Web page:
News Briefs (July 27, 2018)
Corruption is one of the region's major transversal themes. InSight Crime reviews five proposals to help countries fight graft, including increasing judicial independence, multilateral cooperation and transparency in public contracting.
The head of the Nicaraguan Association for Human Rights, Alvaro Leiva, called on Nicaraguan President Daniel Ortega to disband paramilitary groups, dubbed Camisas Azules. (AFP)
Ongoing support for Ortega from much of Latin America's left is making it harder for mediation efforts in Nicaragua to succeed, writes Jorge Castañeda in a New York Times op-ed. The other obstacle is Mexico, which president-elect Andrés Manuel López Obrador has promised to return to uninvolvement in other countries' politics, he argues.
Officials from El Salvador, Guatemala, Honduras and Mexico asked the U.S. to provide more details on migrant children still separated from their parents, reports Reuters.
Executions linked to organized crime rose to record levels in the first half of this year, according to a new report from the watchdog agency Semáforo Delictivo and Lantia Consultores. (InSight Crime)
President Jovenel Moïse is increasingly alone in his government and facing high levels of food scarcity and inflation, writes Jake Johnston in The Nation.
And the Conversation examines the decade of austerity measures that fueled anger earlier this month.
Americas Quarterly reviews drug policy changes across the region.
The "cure has been worse than the disease" when it comes to the drug war, outgoing President Juan Manuel Santos wrote in Americas Quarterly.
Faith in Colombia's peace process is dissipating fast. Last week several prominent former guerrilla leaders declined to assume Senate seats due to them as part of the peace deal with the government, and the ranks of dissidents are growing, reports InSight Crime.
Venezuela will slash five zeros off its current currency, rather than the three previously planned. The move, aimed at targeting the country's hyperinflation, would make 4 million bolivares suddenly worth 40. But the move could further complicate a system already starved for cash, and people wonder whether they will be able to carry out simple transactions. (Reuters)
It seems as if experts have been calling the end of Venezuela's Maduro administration for years. Yet, despite the country's ever worsening crisis, he remains in power. The Conversation reviews five grim reasons Maduro will likely stay, including military participation in his government, brutal repression tactics against protesters, a neutralized opposition, the difficulty of finding food, and lack of international leverage to pressure change.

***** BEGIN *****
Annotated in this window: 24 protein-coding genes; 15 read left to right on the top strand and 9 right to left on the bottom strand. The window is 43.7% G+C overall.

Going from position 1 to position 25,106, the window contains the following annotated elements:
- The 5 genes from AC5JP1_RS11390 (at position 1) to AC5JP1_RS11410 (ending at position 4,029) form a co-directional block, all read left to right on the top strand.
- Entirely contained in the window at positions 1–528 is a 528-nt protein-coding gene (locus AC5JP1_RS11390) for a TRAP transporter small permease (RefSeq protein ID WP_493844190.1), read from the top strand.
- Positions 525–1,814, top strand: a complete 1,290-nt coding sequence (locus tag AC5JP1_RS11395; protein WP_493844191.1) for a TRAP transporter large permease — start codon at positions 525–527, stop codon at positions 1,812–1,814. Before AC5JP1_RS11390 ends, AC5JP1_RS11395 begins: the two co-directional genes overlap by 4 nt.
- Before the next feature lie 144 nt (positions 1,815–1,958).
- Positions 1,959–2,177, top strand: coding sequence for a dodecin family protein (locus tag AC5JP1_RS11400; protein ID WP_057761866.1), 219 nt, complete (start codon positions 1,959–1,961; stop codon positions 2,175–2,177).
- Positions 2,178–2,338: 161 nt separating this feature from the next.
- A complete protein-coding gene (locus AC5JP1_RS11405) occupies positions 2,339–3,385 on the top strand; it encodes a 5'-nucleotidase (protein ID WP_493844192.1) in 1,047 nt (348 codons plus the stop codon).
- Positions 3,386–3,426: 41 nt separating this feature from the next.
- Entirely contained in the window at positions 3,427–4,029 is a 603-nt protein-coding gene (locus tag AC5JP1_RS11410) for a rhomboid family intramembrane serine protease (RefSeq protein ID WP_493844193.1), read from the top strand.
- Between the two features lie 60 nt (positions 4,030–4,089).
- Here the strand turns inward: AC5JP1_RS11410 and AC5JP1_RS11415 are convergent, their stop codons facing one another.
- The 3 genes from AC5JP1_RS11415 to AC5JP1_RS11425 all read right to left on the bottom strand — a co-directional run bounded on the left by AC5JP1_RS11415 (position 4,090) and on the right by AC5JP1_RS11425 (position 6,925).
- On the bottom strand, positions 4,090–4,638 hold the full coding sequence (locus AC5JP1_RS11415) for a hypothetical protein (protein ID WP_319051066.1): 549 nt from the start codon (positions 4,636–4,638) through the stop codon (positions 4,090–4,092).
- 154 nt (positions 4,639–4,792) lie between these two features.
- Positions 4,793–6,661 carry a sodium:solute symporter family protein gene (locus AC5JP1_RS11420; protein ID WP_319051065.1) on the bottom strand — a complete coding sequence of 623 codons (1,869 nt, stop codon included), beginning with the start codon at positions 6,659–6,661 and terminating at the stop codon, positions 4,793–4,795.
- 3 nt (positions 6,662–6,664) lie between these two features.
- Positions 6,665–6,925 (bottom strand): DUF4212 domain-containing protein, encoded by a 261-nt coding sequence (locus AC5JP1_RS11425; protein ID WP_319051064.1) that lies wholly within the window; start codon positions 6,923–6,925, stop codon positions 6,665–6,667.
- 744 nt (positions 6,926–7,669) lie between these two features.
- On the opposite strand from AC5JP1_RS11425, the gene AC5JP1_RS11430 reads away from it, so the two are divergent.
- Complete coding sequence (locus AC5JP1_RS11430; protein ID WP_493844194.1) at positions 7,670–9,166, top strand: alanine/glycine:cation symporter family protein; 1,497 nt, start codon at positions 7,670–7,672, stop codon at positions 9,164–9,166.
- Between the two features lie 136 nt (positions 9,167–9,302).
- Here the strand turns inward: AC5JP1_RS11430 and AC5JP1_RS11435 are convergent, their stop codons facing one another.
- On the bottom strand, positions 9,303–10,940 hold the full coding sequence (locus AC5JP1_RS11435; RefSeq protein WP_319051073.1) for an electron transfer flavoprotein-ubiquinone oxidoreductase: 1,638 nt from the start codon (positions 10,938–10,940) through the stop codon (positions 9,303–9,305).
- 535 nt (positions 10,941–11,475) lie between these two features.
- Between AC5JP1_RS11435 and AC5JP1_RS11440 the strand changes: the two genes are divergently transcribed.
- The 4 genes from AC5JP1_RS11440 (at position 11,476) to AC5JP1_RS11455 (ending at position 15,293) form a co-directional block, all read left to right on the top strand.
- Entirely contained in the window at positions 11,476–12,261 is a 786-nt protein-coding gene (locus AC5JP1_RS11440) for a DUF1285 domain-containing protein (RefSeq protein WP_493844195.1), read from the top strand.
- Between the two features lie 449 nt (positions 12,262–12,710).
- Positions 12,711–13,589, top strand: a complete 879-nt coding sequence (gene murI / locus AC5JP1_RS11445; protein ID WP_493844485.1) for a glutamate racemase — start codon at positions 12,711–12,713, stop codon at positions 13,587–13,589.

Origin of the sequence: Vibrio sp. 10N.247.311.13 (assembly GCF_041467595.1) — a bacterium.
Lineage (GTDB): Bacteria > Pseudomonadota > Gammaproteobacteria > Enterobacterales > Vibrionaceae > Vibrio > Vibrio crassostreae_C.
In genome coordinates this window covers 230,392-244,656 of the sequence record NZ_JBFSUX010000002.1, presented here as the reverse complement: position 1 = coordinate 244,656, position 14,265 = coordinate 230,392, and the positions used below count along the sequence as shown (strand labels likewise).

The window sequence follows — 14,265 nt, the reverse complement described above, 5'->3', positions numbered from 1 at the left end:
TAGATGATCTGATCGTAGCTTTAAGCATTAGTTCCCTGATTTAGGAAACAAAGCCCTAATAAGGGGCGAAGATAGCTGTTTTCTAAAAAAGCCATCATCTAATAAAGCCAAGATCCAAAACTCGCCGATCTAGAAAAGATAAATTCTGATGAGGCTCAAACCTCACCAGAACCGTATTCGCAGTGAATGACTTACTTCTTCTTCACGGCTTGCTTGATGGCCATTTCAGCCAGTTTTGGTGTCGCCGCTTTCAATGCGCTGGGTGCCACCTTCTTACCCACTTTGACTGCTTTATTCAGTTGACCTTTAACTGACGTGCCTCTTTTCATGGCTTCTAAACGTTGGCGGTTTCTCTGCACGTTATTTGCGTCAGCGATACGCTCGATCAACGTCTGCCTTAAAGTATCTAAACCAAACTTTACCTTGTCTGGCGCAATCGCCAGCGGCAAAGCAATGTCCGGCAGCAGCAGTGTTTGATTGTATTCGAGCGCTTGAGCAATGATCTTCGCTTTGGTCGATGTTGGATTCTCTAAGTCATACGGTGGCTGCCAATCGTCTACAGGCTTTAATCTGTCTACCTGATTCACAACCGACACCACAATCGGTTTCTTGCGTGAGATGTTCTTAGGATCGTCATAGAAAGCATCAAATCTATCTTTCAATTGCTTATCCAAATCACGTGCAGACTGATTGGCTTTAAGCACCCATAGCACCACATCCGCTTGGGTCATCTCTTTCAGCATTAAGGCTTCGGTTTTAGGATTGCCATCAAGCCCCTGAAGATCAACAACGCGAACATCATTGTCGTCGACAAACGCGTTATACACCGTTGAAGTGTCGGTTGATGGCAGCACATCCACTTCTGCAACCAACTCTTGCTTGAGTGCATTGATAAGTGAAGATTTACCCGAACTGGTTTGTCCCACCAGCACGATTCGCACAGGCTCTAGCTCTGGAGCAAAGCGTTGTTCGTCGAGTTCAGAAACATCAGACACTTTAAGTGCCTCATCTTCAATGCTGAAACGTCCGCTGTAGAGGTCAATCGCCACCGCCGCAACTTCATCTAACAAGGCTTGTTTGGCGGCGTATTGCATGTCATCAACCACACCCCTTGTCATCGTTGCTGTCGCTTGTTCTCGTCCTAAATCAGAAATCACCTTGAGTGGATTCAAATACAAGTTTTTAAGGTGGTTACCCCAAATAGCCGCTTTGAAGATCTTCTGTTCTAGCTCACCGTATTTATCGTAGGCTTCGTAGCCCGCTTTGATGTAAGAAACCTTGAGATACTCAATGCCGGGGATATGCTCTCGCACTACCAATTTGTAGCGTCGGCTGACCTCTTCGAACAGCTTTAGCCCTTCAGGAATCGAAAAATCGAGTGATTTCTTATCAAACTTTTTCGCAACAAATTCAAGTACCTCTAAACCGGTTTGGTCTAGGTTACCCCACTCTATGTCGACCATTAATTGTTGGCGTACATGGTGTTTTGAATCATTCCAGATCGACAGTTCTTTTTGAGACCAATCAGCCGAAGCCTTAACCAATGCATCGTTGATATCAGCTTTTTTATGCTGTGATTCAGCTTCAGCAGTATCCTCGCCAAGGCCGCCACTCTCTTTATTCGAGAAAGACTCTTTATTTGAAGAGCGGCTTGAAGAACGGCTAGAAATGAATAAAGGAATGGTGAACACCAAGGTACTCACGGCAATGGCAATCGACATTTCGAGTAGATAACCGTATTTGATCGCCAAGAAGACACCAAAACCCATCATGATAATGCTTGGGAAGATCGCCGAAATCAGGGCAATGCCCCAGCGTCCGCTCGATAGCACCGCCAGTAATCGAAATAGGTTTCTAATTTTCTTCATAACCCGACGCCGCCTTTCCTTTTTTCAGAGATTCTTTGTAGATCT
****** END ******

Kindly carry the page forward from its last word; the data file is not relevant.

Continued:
El Salvador is in the midst of a severe drought, that has affected more than half the country. About 77,000 corn farmers have been hit particularly hard. (Reuters)
About 50,000 people marched against an Argentine government plan to deploy military troops in internal security. Though they would only be used for logistic purposes, to aid security forces, critics say it breaks down an iron-clad barrier established in the 30 years since the last dictatorship. (El Cohete a la Luna)
Argentine President Mauricio Macri met with his Russian counterpart yesterday in Johannesburg, where they are participating in a BRICS summit. (EFE)
Thousands of Chileans marched in Santiago yesterday, many sporting the green bandanas that have come to symbolize Argentina's pro-abortion movement. They demanded broader access to abortion, which just last year was permitted in cases of rape, danger to woman's life or fetal inviability. (AFP)
Half of Colombia's incoming cabinet will be comprised of women, many heading ministries with political clout. (Reuters)
Ecuadorean President Lenín Moreno distanced himself from WikiLeaks founder Julian Assange who has been protected from arrest in Ecuador's London embassy since 2012. He confirmed reports the Britain and Ecuador are in talks to end the impasse over Assange, reports Reuters. Speculation is "swirling" about what will happen next, according to the Guardian. (See Monday's briefs.)
A Peruvian government commission recognized the existence of the Isconahua and Mayoruna peoples, isolated groups living without ties to the rest of society, in a new proposed indigenous reserve. (TeleSUR)
Brazilian health officials are alarmed by drops in vaccination rates, in the midst of a measles outbreak in the country's northeast. (EFE)
Brazil's centrist political coalition backed Gerardo Alckmin to run for October's presidential election. The business-friendly former Sao Paulo governor is an investor favorite, reports Reuters.
Guyana's "Watery Wilderness"
The gloomy picture painted by a recent New York Times piece on Guyana (see last Friday's briefs) has pushed many to try and highlight a more positive side of Guyana on Twitter under the hashtag #LifeInTheWateryWilderness. (BBC)